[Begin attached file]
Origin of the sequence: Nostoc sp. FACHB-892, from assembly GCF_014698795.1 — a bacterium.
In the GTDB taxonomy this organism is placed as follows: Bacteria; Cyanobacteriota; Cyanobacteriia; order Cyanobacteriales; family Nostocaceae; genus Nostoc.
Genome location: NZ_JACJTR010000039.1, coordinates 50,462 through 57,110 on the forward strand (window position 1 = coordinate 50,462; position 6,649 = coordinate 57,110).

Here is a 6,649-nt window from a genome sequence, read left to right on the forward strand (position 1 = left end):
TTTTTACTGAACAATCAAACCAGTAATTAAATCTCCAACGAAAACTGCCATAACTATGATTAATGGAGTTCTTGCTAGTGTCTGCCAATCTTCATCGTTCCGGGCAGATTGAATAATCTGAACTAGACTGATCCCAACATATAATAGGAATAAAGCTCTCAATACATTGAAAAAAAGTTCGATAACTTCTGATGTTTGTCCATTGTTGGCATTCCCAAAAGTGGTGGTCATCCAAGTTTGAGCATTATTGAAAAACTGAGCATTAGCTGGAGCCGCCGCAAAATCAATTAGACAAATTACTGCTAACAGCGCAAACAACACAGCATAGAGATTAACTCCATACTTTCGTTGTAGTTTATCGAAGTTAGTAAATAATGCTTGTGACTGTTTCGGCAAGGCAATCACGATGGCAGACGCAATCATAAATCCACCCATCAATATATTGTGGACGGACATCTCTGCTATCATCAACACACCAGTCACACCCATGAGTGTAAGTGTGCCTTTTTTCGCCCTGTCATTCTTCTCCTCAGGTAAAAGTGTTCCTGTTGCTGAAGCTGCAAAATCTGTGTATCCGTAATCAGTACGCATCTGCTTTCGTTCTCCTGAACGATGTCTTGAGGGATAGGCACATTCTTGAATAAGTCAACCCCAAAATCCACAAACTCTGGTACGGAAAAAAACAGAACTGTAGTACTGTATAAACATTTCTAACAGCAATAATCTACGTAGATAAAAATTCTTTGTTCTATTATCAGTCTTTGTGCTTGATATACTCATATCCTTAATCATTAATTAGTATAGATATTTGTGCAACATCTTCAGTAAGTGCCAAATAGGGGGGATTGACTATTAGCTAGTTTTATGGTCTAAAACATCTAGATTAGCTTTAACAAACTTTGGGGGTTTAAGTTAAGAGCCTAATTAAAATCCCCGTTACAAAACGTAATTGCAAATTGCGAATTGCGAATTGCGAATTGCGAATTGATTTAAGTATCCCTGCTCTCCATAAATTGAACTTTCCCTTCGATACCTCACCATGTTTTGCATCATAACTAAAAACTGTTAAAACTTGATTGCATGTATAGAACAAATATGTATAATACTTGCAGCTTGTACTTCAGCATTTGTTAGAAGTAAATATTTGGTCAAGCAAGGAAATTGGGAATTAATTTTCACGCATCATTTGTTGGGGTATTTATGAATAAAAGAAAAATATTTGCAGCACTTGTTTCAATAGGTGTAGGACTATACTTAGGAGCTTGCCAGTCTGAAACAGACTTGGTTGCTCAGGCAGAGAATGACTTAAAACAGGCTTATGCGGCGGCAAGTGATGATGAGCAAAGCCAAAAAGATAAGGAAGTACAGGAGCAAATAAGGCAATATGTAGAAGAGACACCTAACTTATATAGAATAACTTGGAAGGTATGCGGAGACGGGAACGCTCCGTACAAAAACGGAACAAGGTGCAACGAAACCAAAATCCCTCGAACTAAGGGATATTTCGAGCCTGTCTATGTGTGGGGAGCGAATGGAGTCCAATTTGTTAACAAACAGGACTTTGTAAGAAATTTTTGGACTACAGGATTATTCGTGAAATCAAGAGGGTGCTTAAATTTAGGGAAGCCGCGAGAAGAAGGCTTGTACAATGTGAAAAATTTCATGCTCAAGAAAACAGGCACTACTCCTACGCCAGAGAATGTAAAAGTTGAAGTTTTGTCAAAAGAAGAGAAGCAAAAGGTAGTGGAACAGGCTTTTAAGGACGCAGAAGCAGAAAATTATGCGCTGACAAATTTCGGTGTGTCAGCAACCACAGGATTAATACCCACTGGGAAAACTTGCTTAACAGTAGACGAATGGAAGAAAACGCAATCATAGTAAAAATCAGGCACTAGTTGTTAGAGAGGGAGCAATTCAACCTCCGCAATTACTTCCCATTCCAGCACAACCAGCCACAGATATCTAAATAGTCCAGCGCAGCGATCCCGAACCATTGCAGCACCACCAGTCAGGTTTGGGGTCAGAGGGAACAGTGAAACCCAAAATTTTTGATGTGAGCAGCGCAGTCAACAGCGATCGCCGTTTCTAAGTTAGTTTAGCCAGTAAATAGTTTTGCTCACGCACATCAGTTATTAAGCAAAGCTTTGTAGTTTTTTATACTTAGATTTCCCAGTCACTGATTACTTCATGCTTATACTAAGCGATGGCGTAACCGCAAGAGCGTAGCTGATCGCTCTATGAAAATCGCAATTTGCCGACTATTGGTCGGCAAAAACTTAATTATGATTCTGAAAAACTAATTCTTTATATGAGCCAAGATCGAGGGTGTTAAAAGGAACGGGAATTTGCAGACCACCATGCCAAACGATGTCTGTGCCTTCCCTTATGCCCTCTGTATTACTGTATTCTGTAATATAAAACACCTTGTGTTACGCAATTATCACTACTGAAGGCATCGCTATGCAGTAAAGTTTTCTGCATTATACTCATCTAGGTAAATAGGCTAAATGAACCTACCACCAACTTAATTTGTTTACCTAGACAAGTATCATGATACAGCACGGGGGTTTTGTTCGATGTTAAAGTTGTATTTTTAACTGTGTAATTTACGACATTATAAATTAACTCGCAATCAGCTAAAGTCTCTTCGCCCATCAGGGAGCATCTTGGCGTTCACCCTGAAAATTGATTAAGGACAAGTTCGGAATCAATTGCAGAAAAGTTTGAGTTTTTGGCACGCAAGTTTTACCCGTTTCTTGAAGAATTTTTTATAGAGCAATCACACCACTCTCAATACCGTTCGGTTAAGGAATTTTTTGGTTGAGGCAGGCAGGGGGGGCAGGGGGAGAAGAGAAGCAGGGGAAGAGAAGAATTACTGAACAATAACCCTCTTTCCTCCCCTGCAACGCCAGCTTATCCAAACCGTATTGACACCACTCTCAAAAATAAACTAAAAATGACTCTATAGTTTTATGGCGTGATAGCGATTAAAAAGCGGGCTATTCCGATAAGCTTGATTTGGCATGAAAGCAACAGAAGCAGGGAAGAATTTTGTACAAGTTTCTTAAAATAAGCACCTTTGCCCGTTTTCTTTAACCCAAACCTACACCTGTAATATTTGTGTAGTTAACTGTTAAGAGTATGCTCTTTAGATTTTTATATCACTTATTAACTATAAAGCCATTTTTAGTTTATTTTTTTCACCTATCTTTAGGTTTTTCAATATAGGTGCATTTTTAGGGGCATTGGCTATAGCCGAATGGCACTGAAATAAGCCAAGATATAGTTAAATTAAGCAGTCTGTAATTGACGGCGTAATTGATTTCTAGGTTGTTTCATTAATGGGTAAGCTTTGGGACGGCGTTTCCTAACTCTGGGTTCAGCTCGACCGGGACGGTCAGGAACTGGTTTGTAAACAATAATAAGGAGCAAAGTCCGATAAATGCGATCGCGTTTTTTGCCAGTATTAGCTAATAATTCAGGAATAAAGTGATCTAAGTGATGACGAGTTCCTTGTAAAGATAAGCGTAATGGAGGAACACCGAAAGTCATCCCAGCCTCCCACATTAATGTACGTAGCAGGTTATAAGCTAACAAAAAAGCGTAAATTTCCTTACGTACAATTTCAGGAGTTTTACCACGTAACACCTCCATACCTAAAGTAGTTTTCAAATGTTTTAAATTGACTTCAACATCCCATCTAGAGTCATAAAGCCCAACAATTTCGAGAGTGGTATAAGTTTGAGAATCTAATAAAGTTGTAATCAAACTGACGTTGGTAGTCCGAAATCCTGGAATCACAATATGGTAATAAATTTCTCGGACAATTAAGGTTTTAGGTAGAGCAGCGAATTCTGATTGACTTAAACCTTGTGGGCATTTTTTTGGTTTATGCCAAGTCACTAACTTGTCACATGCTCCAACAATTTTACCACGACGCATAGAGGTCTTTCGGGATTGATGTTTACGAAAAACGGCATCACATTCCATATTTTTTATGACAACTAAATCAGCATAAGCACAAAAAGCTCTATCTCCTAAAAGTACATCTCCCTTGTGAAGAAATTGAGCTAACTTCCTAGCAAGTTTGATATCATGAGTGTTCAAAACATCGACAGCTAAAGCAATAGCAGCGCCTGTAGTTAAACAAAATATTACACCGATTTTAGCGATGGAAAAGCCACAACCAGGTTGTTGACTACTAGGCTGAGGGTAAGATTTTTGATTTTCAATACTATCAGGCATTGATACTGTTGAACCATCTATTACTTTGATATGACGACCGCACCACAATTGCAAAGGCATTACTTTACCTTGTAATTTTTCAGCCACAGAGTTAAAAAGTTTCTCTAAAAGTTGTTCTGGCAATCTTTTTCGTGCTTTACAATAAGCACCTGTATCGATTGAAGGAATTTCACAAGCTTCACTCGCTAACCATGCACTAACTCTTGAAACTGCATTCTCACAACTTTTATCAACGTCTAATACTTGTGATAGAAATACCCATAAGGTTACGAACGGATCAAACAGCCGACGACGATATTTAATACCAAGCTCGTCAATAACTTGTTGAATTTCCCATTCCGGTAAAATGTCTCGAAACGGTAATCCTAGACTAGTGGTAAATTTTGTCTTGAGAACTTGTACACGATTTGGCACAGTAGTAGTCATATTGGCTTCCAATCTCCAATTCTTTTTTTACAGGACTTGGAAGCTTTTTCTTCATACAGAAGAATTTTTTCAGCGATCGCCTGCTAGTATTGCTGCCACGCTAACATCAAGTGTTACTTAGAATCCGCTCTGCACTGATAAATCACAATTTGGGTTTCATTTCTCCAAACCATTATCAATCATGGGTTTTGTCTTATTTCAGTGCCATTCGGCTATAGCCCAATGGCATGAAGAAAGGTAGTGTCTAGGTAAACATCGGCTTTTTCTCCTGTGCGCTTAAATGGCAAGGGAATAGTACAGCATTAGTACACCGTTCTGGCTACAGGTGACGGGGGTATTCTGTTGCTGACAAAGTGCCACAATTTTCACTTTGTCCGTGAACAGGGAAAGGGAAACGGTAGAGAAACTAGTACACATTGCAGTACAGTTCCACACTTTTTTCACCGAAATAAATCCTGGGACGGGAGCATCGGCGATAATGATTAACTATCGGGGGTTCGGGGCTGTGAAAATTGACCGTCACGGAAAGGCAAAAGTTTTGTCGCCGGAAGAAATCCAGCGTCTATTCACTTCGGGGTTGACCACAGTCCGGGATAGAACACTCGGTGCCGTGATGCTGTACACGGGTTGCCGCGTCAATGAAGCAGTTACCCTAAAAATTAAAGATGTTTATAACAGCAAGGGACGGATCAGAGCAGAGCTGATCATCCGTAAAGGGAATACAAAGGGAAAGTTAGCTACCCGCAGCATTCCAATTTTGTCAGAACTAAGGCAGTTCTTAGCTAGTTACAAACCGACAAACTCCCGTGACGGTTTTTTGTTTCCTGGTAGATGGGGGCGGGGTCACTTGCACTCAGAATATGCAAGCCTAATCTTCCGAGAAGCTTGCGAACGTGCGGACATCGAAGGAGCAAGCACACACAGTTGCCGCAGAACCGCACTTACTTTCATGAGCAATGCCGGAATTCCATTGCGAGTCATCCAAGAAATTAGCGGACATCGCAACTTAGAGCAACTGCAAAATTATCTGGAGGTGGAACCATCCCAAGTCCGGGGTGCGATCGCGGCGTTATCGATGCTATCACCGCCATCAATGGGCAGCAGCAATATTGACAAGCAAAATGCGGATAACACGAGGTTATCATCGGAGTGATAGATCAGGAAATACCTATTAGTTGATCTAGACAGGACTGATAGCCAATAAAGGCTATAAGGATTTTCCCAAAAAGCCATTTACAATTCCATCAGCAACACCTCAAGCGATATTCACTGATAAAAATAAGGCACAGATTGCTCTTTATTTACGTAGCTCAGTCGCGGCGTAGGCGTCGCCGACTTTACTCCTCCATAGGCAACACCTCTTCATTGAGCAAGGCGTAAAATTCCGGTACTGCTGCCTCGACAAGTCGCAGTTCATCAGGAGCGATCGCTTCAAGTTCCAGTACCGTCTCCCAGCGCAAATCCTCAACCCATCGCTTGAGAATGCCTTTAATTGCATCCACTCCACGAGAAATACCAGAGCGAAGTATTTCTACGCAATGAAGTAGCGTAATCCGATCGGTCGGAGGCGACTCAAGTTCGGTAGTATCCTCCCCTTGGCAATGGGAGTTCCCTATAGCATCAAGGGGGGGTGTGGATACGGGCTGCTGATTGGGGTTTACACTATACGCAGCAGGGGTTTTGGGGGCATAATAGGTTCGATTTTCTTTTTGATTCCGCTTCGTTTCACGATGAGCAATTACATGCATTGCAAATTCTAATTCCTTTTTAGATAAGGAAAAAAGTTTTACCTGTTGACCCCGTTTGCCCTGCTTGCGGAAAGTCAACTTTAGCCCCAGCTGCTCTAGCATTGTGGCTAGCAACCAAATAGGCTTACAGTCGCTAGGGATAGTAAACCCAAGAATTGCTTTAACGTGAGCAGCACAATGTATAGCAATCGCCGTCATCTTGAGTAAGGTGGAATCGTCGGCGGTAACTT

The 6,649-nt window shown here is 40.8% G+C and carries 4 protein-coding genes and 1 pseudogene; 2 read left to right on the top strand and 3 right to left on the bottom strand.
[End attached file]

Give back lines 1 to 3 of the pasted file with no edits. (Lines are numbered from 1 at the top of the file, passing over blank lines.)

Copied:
Origin of the sequence: Nostoc sp. FACHB-892, from assembly GCF_014698795.1 — a bacterium.
In the GTDB taxonomy this organism is placed as follows: Bacteria; Cyanobacteriota; Cyanobacteriia; order Cyanobacteriales; family Nostocaceae; genus Nostoc.
Genome location: NZ_JACJTR010000039.1, coordinates 50,462 through 57,110 on the forward strand (window position 1 = coordinate 50,462; position 6,649 = coordinate 57,110).